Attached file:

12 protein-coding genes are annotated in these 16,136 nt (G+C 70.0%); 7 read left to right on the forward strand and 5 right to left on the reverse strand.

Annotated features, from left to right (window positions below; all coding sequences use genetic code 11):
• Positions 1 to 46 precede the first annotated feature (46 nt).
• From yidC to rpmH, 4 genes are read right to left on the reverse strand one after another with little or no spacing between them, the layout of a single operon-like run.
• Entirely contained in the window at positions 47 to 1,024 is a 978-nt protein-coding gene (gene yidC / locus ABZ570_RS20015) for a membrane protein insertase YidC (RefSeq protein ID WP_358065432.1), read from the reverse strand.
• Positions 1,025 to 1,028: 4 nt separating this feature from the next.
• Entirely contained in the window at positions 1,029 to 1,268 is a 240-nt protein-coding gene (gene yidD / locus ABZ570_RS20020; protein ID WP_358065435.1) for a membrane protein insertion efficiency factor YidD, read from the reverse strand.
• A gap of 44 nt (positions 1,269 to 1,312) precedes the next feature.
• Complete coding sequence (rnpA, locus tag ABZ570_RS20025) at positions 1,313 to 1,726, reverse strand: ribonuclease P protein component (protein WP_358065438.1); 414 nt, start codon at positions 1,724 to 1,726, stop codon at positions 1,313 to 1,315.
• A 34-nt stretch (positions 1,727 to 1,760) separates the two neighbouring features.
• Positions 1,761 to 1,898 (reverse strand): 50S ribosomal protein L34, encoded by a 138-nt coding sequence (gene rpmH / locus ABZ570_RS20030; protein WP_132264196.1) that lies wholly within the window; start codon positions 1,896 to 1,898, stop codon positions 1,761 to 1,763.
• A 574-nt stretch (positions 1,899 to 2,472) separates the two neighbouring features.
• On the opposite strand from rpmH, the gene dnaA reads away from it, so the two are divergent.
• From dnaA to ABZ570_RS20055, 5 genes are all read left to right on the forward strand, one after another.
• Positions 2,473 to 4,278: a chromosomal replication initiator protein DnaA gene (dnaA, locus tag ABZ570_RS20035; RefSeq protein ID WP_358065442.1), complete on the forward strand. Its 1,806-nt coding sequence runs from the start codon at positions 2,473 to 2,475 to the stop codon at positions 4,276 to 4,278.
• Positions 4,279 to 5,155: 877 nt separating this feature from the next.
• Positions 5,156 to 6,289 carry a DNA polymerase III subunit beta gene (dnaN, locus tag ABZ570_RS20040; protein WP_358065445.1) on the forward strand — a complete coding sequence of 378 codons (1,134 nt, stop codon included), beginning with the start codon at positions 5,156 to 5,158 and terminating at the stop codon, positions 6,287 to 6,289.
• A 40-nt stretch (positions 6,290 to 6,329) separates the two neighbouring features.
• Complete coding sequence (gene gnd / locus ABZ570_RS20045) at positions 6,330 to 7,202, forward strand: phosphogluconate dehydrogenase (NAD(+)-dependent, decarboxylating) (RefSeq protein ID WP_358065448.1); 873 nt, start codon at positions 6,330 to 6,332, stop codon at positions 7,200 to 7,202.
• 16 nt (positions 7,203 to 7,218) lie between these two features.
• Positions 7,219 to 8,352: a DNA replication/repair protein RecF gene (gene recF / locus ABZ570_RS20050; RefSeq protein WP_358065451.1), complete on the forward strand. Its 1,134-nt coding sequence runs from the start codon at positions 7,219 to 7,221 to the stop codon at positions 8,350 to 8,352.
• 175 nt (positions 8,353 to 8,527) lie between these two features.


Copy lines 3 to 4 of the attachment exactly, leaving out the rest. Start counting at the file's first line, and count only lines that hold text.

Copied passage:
• Positions 1 to 46 precede the first annotated feature (46 nt).
• From yidC to rpmH, 4 genes are read right to left on the reverse strand one after another with little or no spacing between them, the layout of a single operon-like run.